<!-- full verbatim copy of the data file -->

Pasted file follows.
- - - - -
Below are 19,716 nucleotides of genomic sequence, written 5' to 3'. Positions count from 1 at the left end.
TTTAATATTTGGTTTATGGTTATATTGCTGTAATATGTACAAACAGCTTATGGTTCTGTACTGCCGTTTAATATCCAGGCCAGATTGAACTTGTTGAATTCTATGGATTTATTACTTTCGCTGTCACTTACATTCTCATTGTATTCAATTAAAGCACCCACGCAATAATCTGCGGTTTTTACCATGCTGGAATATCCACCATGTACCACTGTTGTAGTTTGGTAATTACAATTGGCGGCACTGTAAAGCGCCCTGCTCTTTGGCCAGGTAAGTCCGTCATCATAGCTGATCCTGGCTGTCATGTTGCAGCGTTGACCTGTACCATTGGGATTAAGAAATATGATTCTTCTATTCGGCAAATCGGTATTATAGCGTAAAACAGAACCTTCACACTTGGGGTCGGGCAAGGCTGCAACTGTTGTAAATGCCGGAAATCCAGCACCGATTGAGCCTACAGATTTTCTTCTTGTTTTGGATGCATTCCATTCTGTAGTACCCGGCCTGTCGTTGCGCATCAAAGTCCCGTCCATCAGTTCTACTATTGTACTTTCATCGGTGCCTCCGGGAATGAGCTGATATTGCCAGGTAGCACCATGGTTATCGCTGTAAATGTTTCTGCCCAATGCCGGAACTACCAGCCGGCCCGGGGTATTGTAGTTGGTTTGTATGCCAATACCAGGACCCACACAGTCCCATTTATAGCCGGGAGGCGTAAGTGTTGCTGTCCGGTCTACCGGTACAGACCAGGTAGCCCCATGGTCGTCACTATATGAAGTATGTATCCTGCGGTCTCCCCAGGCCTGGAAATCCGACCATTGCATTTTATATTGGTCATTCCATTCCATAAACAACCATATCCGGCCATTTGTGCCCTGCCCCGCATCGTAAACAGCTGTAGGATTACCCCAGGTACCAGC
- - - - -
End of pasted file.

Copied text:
Below are 19,716 nucleotides of genomic sequence, written 5' to 3'. Positions count from 1 at the left end.
TTTAATATTTGGTTTATGGTTATATTGCTGTAATATGTACAAACAGCTTATGGTTCTGTACTGCCGTTTAATATCCAGGCCAGATTGAACTTGTTGAATTCTATGGATTTATTACTTTCGCTGTCACTTACATTCTCATTGTATTCAATTAAAGCACCCACGCAATAATCTGCGGTTTTTACCATGCTGGAATATCCACCATGTACCACTGTTGTAGTTTGGTAATTACAATTGGCGGCACTGTAAAGCGCCCTGCTCTTTGGCCAGGTAAGTCCGTCATCATAGCTGATCCTGGCTGTCATGTTGCAGCGTTGACCTGTACCATTGGGATTAAGAAATATGATTCTTCTATTCGGCAAATCGGTATTATAGCGTAAAACAGAACCTTCACACTTGGGGTCGGGCAAGGCTGCAACTGTTGTAAATGCCGGAAATCCAGCACCGATTGAGCCTACAGATTTTCTTCTTGTTTTGGATGCATTCCATTCTGTAGTACCCGGCCTGTCGTTGCGCATCAAAGTCCCGTCCATCAGTTCTACTATTGTACTTTCATCGGTGCCTCCGGGAATGAGCTGATATTGCCAGGTAGCACCATGGTTATCGCTGTAAATGTTTCTGCCCAATGCCGGAACTACCAGCCGGCCCGGGGTATTGTAGTTGGTTTGTATGCCAATACCAGGACCCACACAGTCCCATTTATAGCCGGGAGGCGTAAGTGTTGCTGTCCGGTCTACCGGTACAGACCAGGTAGCCCCATGGTCGTCACTATATGAAGTATGTATCCTGCGGTCTCCCCAGGCCTGGAAATCCGACCATTGCATTTTATATTGGTCATTCCATTCCATAAACAACCATATCCGGCCATTTGTGCCCTGCCCCGCATCGTAAACAGCTGTAGGATTACCCCAGGTACCAGC